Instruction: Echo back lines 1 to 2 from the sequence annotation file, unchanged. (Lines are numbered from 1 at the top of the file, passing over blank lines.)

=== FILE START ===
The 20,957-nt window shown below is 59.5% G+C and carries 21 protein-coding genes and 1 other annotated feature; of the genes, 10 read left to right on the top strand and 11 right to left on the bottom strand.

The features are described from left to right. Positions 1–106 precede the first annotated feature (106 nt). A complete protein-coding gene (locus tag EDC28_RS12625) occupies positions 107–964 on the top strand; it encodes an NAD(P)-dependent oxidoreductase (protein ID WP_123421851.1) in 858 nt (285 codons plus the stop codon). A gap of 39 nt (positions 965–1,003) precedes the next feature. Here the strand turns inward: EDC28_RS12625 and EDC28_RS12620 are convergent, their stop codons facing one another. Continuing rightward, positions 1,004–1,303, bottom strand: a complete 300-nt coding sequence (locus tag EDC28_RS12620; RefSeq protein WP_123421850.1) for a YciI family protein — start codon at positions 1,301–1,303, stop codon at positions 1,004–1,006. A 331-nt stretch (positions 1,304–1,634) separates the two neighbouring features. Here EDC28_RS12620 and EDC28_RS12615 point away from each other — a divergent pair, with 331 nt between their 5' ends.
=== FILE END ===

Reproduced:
The 20,957-nt window shown below is 59.5% G+C and carries 21 protein-coding genes and 1 other annotated feature; of the genes, 10 read left to right on the top strand and 11 right to left on the bottom strand.

The features are described from left to right. Positions 1–106 precede the first annotated feature (106 nt). A complete protein-coding gene (locus tag EDC28_RS12625) occupies positions 107–964 on the top strand; it encodes an NAD(P)-dependent oxidoreductase (protein ID WP_123421851.1) in 858 nt (285 codons plus the stop codon). A gap of 39 nt (positions 965–1,003) precedes the next feature. Here the strand turns inward: EDC28_RS12625 and EDC28_RS12620 are convergent, their stop codons facing one another. Continuing rightward, positions 1,004–1,303, bottom strand: a complete 300-nt coding sequence (locus tag EDC28_RS12620; RefSeq protein WP_123421850.1) for a YciI family protein — start codon at positions 1,301–1,303, stop codon at positions 1,004–1,006. A 331-nt stretch (positions 1,304–1,634) separates the two neighbouring features. Here EDC28_RS12620 and EDC28_RS12615 point away from each other — a divergent pair, with 331 nt between their 5' ends.